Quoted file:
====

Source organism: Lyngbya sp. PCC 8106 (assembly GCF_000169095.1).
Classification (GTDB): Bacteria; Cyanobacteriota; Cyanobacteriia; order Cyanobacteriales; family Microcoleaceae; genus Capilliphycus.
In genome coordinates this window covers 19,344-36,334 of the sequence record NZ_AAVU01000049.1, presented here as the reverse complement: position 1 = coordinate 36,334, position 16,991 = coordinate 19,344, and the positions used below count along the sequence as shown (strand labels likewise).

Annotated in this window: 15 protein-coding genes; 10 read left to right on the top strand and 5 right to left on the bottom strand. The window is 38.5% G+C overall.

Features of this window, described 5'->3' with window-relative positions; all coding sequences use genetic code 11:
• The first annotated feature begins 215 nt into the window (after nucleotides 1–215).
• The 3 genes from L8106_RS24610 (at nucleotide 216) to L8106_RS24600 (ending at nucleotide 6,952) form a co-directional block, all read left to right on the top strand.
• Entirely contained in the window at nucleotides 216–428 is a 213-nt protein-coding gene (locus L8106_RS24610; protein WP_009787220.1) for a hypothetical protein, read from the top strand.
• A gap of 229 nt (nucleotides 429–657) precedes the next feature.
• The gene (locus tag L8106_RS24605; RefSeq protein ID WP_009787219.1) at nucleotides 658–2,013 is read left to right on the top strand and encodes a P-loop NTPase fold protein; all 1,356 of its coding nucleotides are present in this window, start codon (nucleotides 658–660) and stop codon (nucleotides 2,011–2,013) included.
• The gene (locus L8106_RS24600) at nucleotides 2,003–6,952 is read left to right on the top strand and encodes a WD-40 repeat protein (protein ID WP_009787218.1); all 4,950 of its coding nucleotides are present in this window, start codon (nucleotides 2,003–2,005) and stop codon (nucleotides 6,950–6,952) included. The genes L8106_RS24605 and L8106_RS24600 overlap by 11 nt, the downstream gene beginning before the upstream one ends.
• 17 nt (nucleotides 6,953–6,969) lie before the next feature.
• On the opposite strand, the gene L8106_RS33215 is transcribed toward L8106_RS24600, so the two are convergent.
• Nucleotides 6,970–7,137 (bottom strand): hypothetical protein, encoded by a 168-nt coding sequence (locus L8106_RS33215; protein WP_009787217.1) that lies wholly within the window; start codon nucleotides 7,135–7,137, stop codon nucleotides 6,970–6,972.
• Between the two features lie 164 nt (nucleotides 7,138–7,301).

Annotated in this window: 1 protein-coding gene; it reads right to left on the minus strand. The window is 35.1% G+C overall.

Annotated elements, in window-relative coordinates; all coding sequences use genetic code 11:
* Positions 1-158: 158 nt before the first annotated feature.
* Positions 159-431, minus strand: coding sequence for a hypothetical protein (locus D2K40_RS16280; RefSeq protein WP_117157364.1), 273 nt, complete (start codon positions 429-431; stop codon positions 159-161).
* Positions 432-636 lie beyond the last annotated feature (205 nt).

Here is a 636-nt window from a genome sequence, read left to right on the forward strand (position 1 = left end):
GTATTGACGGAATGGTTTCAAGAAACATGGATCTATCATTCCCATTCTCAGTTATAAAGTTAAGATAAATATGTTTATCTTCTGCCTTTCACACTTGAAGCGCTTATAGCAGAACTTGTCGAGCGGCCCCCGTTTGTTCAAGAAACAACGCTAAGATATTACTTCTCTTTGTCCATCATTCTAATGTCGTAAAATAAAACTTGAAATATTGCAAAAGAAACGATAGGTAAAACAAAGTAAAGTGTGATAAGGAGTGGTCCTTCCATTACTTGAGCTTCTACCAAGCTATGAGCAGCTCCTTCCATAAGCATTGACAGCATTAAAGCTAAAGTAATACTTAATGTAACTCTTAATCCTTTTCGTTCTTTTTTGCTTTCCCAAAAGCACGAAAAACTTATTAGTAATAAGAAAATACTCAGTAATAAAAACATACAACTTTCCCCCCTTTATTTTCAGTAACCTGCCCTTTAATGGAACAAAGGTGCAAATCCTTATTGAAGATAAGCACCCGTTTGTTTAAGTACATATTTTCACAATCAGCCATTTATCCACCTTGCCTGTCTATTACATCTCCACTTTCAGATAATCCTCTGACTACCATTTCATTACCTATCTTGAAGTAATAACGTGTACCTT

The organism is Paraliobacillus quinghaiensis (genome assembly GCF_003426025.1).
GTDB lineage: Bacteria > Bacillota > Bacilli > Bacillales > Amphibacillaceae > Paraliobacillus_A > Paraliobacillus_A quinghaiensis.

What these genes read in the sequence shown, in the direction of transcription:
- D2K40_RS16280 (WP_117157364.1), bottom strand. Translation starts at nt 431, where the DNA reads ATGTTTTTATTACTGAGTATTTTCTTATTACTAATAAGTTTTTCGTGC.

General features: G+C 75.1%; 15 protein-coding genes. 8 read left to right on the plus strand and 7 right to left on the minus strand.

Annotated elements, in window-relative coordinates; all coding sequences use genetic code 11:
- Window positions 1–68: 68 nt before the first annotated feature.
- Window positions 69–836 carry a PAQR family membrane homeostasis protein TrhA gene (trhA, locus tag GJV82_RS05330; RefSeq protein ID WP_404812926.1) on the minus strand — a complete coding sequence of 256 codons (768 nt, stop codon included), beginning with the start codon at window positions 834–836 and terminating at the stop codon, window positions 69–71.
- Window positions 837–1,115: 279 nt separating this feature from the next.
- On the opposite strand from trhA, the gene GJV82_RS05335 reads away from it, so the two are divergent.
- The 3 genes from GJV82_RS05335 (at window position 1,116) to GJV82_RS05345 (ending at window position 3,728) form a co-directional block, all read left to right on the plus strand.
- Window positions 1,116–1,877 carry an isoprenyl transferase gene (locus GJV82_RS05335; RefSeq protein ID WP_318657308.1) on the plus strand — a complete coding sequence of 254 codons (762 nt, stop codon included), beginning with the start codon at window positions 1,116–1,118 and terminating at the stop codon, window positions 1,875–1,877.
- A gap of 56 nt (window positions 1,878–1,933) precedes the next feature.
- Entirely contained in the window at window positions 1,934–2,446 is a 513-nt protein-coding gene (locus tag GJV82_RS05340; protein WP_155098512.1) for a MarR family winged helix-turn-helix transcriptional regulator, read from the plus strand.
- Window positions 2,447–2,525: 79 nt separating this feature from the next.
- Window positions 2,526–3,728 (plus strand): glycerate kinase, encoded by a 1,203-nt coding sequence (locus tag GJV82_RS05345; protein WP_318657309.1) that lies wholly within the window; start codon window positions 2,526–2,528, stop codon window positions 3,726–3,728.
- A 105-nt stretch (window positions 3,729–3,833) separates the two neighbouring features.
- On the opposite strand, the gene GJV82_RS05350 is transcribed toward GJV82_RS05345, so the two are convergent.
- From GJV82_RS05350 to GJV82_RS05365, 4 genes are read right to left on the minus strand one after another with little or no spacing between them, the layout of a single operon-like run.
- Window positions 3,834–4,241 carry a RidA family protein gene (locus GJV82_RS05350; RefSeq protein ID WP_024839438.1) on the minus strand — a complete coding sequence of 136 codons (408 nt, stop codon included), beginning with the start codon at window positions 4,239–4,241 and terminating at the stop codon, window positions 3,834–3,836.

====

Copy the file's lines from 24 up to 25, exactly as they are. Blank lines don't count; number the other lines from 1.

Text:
GTDB lineage: Bacteria > Bacillota > Bacilli > Bacillales > Amphibacillaceae > Paraliobacillus_A > Paraliobacillus_A quinghaiensis.

What these genes read in the sequence shown, in the direction of transcription: